Archive for ‘GeoPolitics’


In His First Year, China’s Xi Puts Unprecedented Focus on Africa – Businessweek

A little over a year ago, Xi Jinping embarked on his first foreign trip as China’s president, making stops in Russia and Africa. Over the past 13 months, his administration has focused unprecedented attention on strengthening economic and political ties in Africa, according to a new policy briefing by Brookings Institution scholar Yun Sun.

Chinese President Xi Jinping shakes hands with Namibian Prime Minister Hage Geingob on April 8 in Beijing

While China’s People’s Liberation Army has long maintained what Sun calls a “tacit operating principle of ‘no troops on foreign soil,’” last spring Beijing sent 170 combat troops from the PLA Special Force to accompany the United Nations peacekeeping mission in Mali. In the past, only Chinese engineers and medical personnel had ever been dispatched to foreign soils under a UN mandate.

“China’s choosing Africa to dispatch combat troops for the first time does suggest Beijing’s rising interests,” writes Sun, as well “enhanced commitment and [a] direct role in maintaining [the] peace and security of Africa.” China has also “dispatched a total of 16 fleets and escorted more than 5,300 ships and vessels” around the Gulf of Aden, in effect taking responsibility for maintaining the security of key shipping lanes.

via In His First Year, China’s Xi Puts Unprecedented Focus on Africa – Businessweek.

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Americans Must Adjust to a World Dominated by China – Fed’s Bullard – China Real Time Report – WSJ

This post originally appeared on Real Time Economics.

It won’t be long until the U.S. is eclipsed economically by China—and Americans need to start thinking about how to adjust to such a world.

That’s according to Federal Reserve Board of St. Louis President James Bullard, who spoke to the Wall Street Journal on the sidelines of a conference during a recent visit to Hong Kong.

“Attitudes in the U.S. are going to have to change, because the U.S. will not permanently be the global leader,” Mr. Bullard said.

China is already the largest economy in the world after the United States, and is growing much faster than the U.S. Not too far in the future — estimates range from as soon as 2016 to as “distant” as 2028 — it will surpass the American economy in size.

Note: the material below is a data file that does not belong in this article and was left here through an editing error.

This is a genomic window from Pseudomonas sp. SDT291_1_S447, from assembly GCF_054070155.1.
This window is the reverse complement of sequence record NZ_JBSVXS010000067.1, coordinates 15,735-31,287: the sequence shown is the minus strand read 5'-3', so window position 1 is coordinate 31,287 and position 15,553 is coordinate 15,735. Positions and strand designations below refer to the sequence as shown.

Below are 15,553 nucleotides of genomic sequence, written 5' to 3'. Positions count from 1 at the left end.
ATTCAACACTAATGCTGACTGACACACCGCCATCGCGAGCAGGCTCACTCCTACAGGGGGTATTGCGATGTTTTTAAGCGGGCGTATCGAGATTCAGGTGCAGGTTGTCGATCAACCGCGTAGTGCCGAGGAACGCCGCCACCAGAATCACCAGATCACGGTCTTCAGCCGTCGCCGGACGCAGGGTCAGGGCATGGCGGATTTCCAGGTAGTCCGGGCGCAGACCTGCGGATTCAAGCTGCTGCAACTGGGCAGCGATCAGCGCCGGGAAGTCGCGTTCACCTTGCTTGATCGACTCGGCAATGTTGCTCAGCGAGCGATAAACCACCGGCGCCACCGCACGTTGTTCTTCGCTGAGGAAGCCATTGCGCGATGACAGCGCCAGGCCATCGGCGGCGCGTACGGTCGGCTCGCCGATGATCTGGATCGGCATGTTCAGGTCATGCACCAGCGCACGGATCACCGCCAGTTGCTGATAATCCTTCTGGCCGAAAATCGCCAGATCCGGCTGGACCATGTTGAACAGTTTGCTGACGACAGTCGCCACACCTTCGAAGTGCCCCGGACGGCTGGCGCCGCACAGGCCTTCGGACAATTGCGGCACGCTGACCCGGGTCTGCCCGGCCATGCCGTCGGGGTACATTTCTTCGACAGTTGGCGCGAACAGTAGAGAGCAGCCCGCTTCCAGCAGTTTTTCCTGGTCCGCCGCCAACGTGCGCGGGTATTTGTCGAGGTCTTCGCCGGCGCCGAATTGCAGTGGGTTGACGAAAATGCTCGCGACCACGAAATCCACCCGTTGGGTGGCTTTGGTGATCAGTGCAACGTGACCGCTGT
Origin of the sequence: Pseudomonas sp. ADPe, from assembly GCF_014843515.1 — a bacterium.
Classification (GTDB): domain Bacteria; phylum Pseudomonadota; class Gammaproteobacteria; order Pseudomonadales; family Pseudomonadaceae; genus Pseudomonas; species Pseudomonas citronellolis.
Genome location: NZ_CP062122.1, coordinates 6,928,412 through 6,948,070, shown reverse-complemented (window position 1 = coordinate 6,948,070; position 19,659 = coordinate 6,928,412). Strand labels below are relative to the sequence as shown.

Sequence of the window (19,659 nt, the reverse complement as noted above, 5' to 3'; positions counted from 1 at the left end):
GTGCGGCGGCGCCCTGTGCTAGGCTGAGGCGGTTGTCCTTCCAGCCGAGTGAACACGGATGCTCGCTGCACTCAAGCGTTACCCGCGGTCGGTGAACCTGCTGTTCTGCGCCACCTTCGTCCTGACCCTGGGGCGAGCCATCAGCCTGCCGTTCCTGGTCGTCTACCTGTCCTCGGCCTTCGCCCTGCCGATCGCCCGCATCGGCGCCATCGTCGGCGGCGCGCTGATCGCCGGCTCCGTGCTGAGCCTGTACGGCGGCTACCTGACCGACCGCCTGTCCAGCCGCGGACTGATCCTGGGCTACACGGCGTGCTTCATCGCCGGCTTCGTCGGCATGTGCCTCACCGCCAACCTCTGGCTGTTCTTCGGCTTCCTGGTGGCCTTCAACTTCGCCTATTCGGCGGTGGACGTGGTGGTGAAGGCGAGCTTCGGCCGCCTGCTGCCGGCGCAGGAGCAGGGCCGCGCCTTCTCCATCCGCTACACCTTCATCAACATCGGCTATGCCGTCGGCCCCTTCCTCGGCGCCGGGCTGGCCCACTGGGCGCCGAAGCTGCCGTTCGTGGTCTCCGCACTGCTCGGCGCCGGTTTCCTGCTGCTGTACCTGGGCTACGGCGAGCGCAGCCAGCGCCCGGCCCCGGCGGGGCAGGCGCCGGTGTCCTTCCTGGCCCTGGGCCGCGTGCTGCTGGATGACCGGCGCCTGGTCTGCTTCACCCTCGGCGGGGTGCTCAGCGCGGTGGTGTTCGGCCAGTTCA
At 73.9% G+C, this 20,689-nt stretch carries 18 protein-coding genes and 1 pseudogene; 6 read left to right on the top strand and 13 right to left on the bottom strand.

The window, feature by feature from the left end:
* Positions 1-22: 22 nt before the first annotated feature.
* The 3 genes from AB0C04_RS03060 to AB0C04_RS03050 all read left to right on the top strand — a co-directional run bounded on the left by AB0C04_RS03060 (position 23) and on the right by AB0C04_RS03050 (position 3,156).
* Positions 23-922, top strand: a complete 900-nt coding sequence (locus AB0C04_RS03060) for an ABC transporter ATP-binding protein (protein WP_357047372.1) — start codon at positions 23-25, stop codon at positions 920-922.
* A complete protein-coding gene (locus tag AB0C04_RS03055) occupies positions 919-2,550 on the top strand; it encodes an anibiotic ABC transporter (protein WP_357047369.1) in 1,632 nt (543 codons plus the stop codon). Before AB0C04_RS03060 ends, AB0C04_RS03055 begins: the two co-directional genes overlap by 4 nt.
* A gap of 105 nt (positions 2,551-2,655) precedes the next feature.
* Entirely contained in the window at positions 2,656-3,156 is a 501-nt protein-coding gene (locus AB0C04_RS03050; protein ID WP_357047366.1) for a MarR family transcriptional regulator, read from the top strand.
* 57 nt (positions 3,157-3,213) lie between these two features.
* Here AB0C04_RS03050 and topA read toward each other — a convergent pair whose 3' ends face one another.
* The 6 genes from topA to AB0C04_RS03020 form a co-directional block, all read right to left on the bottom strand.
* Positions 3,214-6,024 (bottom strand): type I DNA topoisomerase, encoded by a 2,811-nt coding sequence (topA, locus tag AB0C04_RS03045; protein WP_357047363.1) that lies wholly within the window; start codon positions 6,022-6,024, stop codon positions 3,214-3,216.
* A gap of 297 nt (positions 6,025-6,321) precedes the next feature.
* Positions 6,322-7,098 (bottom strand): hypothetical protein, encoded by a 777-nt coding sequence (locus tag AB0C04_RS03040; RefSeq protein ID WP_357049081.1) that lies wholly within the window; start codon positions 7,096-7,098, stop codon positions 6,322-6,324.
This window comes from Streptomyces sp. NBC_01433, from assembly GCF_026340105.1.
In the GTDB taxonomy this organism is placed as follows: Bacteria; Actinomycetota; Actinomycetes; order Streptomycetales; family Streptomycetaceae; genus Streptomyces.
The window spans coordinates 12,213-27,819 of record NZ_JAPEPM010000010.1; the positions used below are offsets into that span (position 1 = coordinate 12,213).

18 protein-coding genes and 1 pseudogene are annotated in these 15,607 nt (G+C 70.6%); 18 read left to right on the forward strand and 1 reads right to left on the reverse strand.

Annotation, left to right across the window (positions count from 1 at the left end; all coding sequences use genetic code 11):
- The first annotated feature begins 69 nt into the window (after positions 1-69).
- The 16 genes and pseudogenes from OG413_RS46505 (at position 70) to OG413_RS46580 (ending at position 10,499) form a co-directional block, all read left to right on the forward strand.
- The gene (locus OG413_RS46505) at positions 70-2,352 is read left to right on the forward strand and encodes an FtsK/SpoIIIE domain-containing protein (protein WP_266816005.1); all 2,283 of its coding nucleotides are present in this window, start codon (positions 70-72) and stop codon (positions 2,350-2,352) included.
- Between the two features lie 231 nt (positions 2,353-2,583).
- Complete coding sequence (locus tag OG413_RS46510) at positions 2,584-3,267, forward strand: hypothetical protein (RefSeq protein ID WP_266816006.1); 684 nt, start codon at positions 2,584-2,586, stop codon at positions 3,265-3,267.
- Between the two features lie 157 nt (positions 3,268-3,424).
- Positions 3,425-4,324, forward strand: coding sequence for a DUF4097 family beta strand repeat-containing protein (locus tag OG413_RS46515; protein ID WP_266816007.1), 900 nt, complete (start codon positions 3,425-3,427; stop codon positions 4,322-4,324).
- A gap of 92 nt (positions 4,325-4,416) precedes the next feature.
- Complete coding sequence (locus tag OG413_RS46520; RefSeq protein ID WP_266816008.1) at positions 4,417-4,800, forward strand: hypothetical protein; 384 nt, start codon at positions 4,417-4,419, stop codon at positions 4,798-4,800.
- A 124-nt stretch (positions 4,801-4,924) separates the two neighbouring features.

Most likely, China will eventually match the U.S. in per capita income terms as well. With a population about four times as large as America’s, that would imply a massive shift in the global balance of power.

In that case, “the U.S. would be playing a role to China similar to the role the U.K. plays to the U.S. today,” Mr. Bullard said. “People think it’s 50-75 years away but it’s probably only 25 or 20 years away, something like that.”

China’s economy currently is a little more than half the size of America’s, IMF data show, clocking in at $8.9 trillion in 2013 versus $16.7 trillion for the U.S.

But China’s economy is growing much more quickly, targeting growth of about 7.5% this year. In contrast, the U.S. economy will be lucky to grow by 3%.

Then there’s India, another economy of a billion-plus people that’s also growing quickly. Eventually, Mr. Bullard said, he can foresee a tri-polar world in which China and India are the major economic powers, counterbalanced by a bloc of the United States, Europe and Japan, whose populations together will total about one billion people.

“We’ve said the U.S. is a superpower, an economic superpower. But these are giants, they’re bigger than a superpower,” he said. “What would that world be like, both economically and politically? I think that’s really hard to understand. How much would the Western bloc be willing to cooperate politically to be a counterbalance to China and India?”

Mr. Bullard offered few specifics of what such a world would look like, but did acknowledge that it might require some adjustment on the part of ordinary Americans like those he serves in the heartland.

via Americans Must Adjust to a World Dominated by China – Fed’s Bullard – China Real Time Report – WSJ.